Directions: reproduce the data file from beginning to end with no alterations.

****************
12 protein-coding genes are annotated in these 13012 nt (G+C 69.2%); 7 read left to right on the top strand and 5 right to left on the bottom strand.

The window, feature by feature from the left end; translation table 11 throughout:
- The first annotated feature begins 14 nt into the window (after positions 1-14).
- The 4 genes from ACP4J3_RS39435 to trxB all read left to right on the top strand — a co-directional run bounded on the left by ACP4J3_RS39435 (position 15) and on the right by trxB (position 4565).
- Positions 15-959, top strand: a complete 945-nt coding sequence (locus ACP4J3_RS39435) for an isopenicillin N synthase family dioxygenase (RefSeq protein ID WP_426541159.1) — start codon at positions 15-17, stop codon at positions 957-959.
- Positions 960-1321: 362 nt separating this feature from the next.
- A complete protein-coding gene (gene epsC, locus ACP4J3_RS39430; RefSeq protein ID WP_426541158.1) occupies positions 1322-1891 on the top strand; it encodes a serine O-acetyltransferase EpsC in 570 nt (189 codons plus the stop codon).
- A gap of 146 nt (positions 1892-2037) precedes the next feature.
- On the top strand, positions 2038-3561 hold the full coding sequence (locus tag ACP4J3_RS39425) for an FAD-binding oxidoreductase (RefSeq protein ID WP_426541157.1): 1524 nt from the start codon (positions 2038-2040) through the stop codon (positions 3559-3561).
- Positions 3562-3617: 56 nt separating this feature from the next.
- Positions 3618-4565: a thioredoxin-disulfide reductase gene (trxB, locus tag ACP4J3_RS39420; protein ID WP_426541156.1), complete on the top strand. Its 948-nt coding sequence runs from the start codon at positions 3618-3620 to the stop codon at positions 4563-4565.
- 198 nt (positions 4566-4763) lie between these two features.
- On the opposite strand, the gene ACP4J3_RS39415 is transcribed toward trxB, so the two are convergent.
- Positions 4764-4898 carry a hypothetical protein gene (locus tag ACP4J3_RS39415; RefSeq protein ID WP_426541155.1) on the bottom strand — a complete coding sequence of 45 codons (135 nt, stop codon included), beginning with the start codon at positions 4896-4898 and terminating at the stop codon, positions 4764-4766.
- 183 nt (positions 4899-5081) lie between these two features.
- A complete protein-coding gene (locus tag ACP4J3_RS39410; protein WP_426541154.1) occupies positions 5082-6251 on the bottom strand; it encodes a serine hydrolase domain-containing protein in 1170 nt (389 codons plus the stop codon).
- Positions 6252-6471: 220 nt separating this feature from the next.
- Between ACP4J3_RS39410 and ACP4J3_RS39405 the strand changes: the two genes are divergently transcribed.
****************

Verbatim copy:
12 protein-coding genes are annotated in these 13012 nt (G+C 69.2%); 7 read left to right on the top strand and 5 right to left on the bottom strand.

The window, feature by feature from the left end; translation table 11 throughout:
- The first annotated feature begins 14 nt into the window (after positions 1-14).
- The 4 genes from ACP4J3_RS39435 to trxB all read left to right on the top strand — a co-directional run bounded on the left by ACP4J3_RS39435 (position 15) and on the right by trxB (position 4565).
- Positions 15-959, top strand: a complete 945-nt coding sequence (locus ACP4J3_RS39435) for an isopenicillin N synthase family dioxygenase (RefSeq protein ID WP_426541159.1) — start codon at positions 15-17, stop codon at positions 957-959.
- Positions 960-1321: 362 nt separating this feature from the next.
- A complete protein-coding gene (gene epsC, locus ACP4J3_RS39430; RefSeq protein ID WP_426541158.1) occupies positions 1322-1891 on the top strand; it encodes a serine O-acetyltransferase EpsC in 570 nt (189 codons plus the stop codon).
- A gap of 146 nt (positions 1892-2037) precedes the next feature.
- On the top strand, positions 2038-3561 hold the full coding sequence (locus tag ACP4J3_RS39425) for an FAD-binding oxidoreductase (RefSeq protein ID WP_426541157.1): 1524 nt from the start codon (positions 2038-2040) through the stop codon (positions 3559-3561).
- Positions 3562-3617: 56 nt separating this feature from the next.
- Positions 3618-4565: a thioredoxin-disulfide reductase gene (trxB, locus tag ACP4J3_RS39420; protein ID WP_426541156.1), complete on the top strand. Its 948-nt coding sequence runs from the start codon at positions 3618-3620 to the stop codon at positions 4563-4565.
- 198 nt (positions 4566-4763) lie between these two features.
- On the opposite strand, the gene ACP4J3_RS39415 is transcribed toward trxB, so the two are convergent.
- Positions 4764-4898 carry a hypothetical protein gene (locus tag ACP4J3_RS39415; RefSeq protein ID WP_426541155.1) on the bottom strand — a complete coding sequence of 45 codons (135 nt, stop codon included), beginning with the start codon at positions 4896-4898 and terminating at the stop codon, positions 4764-4766.
- 183 nt (positions 4899-5081) lie between these two features.
- A complete protein-coding gene (locus tag ACP4J3_RS39410; protein WP_426541154.1) occupies positions 5082-6251 on the bottom strand; it encodes a serine hydrolase domain-containing protein in 1170 nt (389 codons plus the stop codon).
- Positions 6252-6471: 220 nt separating this feature from the next.
- Between ACP4J3_RS39410 and ACP4J3_RS39405 the strand changes: the two genes are divergently transcribed.